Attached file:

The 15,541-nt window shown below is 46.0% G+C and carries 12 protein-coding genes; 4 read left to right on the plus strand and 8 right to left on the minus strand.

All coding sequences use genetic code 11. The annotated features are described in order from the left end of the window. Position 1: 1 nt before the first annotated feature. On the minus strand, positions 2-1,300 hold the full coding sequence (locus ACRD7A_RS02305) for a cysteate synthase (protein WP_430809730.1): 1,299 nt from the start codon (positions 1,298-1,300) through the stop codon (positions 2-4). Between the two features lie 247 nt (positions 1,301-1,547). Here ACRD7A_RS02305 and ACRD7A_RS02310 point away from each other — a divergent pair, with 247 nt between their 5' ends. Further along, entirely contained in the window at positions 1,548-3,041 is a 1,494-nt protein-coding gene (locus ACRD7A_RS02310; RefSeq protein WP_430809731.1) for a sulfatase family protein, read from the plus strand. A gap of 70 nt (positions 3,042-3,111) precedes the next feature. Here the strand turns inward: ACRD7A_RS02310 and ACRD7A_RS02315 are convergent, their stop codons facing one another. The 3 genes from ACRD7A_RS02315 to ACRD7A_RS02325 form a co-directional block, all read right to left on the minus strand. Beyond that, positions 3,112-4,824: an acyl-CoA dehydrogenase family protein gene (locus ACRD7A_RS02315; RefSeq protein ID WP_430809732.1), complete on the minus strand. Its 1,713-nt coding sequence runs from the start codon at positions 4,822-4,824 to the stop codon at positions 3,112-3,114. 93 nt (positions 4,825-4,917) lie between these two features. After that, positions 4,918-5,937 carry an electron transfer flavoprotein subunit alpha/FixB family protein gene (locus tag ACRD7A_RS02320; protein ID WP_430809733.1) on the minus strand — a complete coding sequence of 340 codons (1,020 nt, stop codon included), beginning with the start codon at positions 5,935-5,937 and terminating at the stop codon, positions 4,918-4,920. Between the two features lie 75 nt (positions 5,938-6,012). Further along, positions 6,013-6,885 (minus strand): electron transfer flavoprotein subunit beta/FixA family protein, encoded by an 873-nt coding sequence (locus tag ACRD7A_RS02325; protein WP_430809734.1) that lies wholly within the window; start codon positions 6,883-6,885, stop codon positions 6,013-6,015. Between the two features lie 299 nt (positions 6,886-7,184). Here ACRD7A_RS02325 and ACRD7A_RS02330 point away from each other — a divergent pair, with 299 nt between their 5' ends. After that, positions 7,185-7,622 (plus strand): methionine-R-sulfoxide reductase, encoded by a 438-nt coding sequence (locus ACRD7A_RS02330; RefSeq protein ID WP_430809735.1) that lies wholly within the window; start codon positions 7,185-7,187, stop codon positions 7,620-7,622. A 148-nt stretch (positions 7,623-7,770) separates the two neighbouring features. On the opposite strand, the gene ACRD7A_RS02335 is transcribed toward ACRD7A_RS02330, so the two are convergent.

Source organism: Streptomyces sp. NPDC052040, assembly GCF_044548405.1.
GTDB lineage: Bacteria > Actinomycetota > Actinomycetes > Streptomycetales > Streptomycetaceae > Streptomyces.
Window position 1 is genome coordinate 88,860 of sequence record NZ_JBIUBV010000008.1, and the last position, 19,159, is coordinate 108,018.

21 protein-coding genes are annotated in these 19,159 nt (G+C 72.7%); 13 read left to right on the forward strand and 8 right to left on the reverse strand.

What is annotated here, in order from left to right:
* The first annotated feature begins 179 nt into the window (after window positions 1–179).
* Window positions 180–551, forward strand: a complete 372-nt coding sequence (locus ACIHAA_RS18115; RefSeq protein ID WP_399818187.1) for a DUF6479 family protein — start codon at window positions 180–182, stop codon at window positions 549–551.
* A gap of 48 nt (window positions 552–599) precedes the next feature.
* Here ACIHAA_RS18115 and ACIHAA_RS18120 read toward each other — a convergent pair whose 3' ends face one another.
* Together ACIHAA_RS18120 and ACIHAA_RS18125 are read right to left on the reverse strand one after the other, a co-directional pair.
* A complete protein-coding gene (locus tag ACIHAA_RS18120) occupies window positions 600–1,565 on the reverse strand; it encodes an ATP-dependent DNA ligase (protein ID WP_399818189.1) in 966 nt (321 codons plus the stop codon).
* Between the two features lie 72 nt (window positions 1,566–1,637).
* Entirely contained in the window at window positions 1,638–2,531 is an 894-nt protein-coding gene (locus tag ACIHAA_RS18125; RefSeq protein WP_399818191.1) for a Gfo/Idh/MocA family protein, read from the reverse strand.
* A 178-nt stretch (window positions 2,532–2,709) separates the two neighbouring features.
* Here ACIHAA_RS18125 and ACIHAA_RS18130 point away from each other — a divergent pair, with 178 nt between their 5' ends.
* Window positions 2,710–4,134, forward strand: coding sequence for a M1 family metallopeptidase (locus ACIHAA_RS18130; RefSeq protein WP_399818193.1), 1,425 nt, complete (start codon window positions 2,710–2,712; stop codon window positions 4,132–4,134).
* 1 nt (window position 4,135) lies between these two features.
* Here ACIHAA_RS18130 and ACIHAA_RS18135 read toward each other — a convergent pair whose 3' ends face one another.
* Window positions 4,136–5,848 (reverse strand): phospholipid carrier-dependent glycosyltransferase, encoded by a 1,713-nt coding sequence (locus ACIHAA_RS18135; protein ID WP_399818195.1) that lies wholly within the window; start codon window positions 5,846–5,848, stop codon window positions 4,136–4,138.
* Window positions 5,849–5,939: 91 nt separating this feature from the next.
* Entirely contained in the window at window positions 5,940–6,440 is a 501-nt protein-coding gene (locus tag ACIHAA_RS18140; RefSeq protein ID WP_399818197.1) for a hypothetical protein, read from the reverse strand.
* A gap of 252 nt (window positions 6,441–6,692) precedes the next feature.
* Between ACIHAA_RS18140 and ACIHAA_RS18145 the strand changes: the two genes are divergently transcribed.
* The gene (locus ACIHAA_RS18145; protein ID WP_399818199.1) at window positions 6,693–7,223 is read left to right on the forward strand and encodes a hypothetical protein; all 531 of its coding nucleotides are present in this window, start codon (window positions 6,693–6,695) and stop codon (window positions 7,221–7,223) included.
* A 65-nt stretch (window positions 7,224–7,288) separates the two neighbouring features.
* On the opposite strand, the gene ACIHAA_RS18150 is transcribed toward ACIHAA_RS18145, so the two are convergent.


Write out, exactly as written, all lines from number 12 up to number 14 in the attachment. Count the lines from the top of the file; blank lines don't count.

* Together ACIHAA_RS18120 and ACIHAA_RS18125 are read right to left on the reverse strand one after the other, a co-directional pair.
* A complete protein-coding gene (locus tag ACIHAA_RS18120) occupies window positions 600–1,565 on the reverse strand; it encodes an ATP-dependent DNA ligase (protein ID WP_399818189.1) in 966 nt (321 codons plus the stop codon).
* Between the two features lie 72 nt (window positions 1,566–1,637).